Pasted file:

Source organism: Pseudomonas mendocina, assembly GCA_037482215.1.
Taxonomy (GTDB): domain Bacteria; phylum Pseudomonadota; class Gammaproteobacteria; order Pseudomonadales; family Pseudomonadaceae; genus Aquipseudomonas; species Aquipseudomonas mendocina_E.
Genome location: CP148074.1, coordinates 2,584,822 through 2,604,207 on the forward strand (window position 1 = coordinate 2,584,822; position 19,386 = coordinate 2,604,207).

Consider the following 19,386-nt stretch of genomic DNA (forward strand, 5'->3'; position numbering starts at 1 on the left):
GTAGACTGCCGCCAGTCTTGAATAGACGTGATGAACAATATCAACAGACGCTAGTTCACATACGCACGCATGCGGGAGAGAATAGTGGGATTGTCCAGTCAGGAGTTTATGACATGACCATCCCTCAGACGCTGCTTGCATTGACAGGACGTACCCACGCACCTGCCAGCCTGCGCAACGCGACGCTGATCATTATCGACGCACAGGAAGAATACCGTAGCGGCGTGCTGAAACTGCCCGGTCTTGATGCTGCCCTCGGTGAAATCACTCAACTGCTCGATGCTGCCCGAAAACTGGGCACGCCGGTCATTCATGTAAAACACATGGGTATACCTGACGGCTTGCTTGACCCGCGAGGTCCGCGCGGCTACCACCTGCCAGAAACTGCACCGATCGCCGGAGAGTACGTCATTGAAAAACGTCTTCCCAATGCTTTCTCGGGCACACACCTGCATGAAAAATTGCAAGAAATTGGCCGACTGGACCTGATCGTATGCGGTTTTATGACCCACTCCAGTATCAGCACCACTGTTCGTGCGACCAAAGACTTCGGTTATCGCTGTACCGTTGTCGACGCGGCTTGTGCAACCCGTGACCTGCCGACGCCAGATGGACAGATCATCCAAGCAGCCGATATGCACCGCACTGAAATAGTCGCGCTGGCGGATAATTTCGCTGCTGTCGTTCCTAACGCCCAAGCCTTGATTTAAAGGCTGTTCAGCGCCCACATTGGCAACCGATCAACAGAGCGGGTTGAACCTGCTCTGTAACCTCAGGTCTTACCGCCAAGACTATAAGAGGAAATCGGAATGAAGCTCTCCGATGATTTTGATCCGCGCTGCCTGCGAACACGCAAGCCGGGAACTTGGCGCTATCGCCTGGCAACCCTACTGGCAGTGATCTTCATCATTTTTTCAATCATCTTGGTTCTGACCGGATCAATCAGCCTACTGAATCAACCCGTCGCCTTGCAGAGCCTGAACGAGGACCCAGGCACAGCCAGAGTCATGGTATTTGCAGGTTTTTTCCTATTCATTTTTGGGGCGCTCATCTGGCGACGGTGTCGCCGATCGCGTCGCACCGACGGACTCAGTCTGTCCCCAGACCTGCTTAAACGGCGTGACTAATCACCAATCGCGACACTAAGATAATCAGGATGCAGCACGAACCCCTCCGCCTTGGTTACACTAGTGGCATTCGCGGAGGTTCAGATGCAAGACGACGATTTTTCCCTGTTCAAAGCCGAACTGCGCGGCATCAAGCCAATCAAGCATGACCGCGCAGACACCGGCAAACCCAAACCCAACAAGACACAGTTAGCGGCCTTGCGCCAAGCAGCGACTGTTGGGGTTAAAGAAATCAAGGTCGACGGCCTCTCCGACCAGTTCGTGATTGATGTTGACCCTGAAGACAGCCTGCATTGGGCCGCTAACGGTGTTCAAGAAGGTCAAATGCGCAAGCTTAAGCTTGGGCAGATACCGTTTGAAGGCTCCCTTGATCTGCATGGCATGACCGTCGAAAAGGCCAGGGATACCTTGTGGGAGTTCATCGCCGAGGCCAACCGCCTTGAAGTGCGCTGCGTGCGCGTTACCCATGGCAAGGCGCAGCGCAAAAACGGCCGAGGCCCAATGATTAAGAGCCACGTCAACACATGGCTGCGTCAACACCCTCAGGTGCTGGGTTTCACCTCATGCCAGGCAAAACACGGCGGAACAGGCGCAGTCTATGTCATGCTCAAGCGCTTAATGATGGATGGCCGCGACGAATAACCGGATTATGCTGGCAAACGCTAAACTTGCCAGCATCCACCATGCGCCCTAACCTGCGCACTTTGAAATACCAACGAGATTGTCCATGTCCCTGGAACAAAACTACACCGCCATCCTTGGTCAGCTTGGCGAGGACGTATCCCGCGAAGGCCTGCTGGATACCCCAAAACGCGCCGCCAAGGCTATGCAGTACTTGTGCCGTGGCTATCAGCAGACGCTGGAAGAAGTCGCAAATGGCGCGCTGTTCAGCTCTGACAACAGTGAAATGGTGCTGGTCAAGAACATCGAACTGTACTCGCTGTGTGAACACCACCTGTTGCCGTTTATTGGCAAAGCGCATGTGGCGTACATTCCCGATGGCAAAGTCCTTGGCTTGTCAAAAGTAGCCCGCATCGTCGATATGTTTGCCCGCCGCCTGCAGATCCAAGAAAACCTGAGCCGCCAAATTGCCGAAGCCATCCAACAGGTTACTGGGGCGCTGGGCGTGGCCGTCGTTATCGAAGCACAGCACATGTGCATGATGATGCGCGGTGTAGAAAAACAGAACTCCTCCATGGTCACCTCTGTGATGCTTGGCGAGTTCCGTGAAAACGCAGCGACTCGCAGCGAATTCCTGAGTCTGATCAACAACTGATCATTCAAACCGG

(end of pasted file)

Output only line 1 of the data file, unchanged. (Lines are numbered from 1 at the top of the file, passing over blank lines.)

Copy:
Source organism: Pseudomonas mendocina, assembly GCA_037482215.1.